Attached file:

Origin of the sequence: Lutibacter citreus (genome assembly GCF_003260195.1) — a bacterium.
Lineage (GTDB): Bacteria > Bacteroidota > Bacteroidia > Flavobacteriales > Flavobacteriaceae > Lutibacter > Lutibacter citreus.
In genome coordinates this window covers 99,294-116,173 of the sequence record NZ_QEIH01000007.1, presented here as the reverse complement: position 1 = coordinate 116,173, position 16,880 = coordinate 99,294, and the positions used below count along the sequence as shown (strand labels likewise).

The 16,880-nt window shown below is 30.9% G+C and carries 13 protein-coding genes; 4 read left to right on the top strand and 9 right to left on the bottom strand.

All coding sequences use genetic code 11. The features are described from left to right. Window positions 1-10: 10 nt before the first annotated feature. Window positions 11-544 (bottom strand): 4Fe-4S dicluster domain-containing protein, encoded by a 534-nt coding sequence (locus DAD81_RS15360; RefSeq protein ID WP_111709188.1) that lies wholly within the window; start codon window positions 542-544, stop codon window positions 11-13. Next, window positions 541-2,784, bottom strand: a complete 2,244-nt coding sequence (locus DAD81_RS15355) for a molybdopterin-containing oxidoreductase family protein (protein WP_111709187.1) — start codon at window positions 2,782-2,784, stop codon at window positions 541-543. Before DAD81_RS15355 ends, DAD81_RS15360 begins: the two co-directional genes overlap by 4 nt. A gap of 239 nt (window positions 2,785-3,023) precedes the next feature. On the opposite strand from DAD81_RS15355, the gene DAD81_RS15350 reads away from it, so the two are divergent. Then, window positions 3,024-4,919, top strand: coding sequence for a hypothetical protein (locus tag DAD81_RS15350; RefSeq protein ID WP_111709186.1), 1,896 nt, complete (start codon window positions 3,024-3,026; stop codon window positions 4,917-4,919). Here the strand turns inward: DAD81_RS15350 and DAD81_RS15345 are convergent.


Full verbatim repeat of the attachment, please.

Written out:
Origin of the sequence: Lutibacter citreus (genome assembly GCF_003260195.1) — a bacterium.
Lineage (GTDB): Bacteria > Bacteroidota > Bacteroidia > Flavobacteriales > Flavobacteriaceae > Lutibacter > Lutibacter citreus.
In genome coordinates this window covers 99,294-116,173 of the sequence record NZ_QEIH01000007.1, presented here as the reverse complement: position 1 = coordinate 116,173, position 16,880 = coordinate 99,294, and the positions used below count along the sequence as shown (strand labels likewise).

The 16,880-nt window shown below is 30.9% G+C and carries 13 protein-coding genes; 4 read left to right on the top strand and 9 right to left on the bottom strand.

All coding sequences use genetic code 11. The features are described from left to right. Window positions 1-10: 10 nt before the first annotated feature. Window positions 11-544 (bottom strand): 4Fe-4S dicluster domain-containing protein, encoded by a 534-nt coding sequence (locus DAD81_RS15360; RefSeq protein ID WP_111709188.1) that lies wholly within the window; start codon window positions 542-544, stop codon window positions 11-13. Next, window positions 541-2,784, bottom strand: a complete 2,244-nt coding sequence (locus DAD81_RS15355) for a molybdopterin-containing oxidoreductase family protein (protein WP_111709187.1) — start codon at window positions 2,782-2,784, stop codon at window positions 541-543. Before DAD81_RS15355 ends, DAD81_RS15360 begins: the two co-directional genes overlap by 4 nt. A gap of 239 nt (window positions 2,785-3,023) precedes the next feature. On the opposite strand from DAD81_RS15355, the gene DAD81_RS15350 reads away from it, so the two are divergent. Then, window positions 3,024-4,919, top strand: coding sequence for a hypothetical protein (locus tag DAD81_RS15350; RefSeq protein ID WP_111709186.1), 1,896 nt, complete (start codon window positions 3,024-3,026; stop codon window positions 4,917-4,919). Here the strand turns inward: DAD81_RS15350 and DAD81_RS15345 are convergent.